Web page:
The railroad tracks are gone, the former depots replaced by modern restrooms and parking lots, now trail heads on the Withlacoochee State Trail. One can still imagine the conductor calling out the stops ... Owensboro, Nobleton, Istachata, Floral City. When I bicycled the trail recently, Floral City was the stop where I wanted to stay, could imagine putting down roots like the massive oak trees in this charming place.

Established 1883, Floral City in the southeast corner of Citrus County is a quaint community that has done an excellent job of preserving its historic past. Famous for its Avenue of the Oaks—live oaks planted in 1884 all along Orange Avenue and Aroostock Way—these majestic beauties are basis of Citrus County’s only National Historic District listed on the National Register of Historic Places. You’ll want to read the State Historical Marker at the original town site, which is about 150 miles north of Arcadia.

The two organizations that have spearheaded the preservation are the Floral City Heritage Council (a local branch of the Citrus County Historical Society) and the Duval Preservation Trust. On my Friday evening pass through I stopped and picked up some brochures from the rack in front of the Heritage Museum and Country Store. The museum is contained within the former Floral City Volunteer Fire Station, built in 1966. It was good to see a public building repurposed for this well deserving cultural organization.

On Saturday morning, a steady flow of visitors listened as volunteers shared stories of their community’s early days. Inside, carefully preserved artifacts and panels depicting the history and economy of the area provided plenty of opportunity to learn about the community’s beginnings. A small exhibit on the history of the Avenue of Oaks, the main street of Floral City and one of the most photographed roads in the state, includes a 5-foot-wide cross section of one of the historic 125-year-old trees that was sadly lost in 2008. In one corner, an old-fashioned general store displays more items from the past, as well as an eclectic mix of items for sale, publications about the history of the area and more. I could have spent all day there, but the trail was calling.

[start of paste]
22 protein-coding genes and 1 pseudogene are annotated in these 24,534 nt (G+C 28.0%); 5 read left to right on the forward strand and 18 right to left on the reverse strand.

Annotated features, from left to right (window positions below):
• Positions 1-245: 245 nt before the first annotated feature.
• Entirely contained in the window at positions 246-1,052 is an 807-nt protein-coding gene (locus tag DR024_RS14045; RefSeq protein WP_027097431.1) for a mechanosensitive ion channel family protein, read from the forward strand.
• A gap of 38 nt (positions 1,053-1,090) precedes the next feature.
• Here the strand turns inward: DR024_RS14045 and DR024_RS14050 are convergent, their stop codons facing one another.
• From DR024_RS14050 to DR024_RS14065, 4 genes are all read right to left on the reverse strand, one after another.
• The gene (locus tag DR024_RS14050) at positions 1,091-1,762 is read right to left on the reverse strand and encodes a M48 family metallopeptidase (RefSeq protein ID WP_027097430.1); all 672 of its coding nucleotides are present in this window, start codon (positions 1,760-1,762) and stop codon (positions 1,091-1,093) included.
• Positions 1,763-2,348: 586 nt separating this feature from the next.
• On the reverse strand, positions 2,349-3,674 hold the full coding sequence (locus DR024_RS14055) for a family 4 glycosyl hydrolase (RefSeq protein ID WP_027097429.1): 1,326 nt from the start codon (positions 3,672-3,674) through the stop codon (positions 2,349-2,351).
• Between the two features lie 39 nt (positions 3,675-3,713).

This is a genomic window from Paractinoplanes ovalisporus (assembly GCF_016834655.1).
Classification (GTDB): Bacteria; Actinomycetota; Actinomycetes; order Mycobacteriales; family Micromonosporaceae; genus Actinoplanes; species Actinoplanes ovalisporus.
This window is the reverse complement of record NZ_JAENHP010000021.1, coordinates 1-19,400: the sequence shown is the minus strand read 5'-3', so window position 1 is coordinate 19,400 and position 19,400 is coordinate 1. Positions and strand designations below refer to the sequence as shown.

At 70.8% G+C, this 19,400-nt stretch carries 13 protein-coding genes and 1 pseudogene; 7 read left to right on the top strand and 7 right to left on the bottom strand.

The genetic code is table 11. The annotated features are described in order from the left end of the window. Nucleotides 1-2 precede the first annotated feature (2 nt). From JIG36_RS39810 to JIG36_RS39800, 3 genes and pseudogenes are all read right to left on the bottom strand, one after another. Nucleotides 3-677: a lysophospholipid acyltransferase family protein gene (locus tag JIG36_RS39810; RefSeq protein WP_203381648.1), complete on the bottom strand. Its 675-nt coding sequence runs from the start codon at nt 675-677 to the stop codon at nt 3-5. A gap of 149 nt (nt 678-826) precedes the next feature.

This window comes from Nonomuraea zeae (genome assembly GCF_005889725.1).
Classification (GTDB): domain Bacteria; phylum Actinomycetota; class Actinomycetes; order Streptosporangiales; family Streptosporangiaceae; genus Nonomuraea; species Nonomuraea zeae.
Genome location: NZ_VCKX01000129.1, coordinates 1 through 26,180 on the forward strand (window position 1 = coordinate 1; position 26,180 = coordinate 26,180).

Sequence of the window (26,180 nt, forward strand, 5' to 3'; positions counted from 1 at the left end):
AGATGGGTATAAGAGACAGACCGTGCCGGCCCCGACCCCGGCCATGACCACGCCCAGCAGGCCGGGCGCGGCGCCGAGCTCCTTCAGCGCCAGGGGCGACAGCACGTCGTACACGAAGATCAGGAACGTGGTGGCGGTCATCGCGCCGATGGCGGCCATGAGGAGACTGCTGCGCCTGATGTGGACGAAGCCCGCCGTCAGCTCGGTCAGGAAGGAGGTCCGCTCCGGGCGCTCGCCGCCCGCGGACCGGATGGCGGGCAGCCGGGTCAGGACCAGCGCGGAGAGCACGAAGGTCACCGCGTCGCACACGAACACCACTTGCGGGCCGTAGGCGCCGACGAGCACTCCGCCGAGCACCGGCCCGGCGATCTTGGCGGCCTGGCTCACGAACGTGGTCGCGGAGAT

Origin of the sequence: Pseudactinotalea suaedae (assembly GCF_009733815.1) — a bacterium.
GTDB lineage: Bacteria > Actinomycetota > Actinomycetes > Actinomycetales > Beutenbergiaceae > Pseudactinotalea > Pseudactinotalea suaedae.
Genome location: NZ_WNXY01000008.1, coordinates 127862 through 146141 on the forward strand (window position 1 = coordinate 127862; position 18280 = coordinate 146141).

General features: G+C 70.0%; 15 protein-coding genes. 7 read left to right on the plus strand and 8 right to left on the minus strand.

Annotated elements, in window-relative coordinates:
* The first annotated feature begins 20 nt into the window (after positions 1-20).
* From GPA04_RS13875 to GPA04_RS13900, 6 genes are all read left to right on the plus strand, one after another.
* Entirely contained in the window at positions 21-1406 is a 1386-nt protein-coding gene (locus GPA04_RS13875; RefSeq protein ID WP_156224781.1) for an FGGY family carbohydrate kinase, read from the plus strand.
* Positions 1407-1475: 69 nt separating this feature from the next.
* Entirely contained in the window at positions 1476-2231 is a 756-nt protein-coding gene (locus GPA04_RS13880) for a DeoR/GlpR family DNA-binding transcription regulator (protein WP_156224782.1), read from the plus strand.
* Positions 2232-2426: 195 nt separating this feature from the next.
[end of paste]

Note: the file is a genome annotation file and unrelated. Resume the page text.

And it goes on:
Since 1993, the Heritage Council has sponsored and managed the annual Floral City Heritage Days, held the first weekend in December, beginning on Friday evenings. The event showcases historic architecture, demonstrations of early Florida daily living activities, historical exhibits, country foods, outstanding acoustic music and the pride residents have in their historic town. Volunteers dress in period costume of the 1890s and act as guides to the historic home tours and the museum/country store.

The Historic Duval-Metz House built in 1863 is considered the oldest home in Citrus County. It is lovingly undergoing restoration by the Duval Preservation Trust and is open only during special events. Built by an ex-Confederate soldier, John Paul Formy-Duval was the son of a French physician, Jean Prosper, forced to flee Napoleon’s rule in France. John Paul built a two-story home which still stands where it was built on the southeast corner of Orange Avenue and Old Floral City Road. He had another home on Duval Island where he planted citrus groves, sugar cane and assorted produce. Steamboats served as the prime source of transportation for the local citrus growers until the Big Freeze of 1894-95.

Just before the Big Freeze, part of the Plant System Railroad was extended through the village in 1893 and hard-rock phosphate deposits were discovered in areas surrounding Floral City. By the late 1890s, the local economy was prospering from a phosphate boom. Steam shovels replaced the handpick and shovel, but still hundreds of workers were needed. Within a brief time the local population soared to 10,000 residents, more than the population of Miami. During this phosphate-boom period, Floral City grew so fast that it incorporated into a township in 1907. But four years later the incorporation was revoked, and Floral City remains unincorporated.

Remnants of the phosphate boom period can be seen in the stately old homes built by the phosphate superintendents. The Floral City Community Building, several houses, chimneys and foundations were built with rock from long closed mines. There is a marker along the trail at the site of one mine, other mine sites are preserved within the state forest.

The Heart of Floral City brochure lists more than a dozen other must-sees, including several other structures built before 1900, including two churches and a former school house, now a private residence. There are five murals, two cemeteries, and numerous art and gift shops to explore.

Floral City is a delightful destination for a Florida history day-trip.


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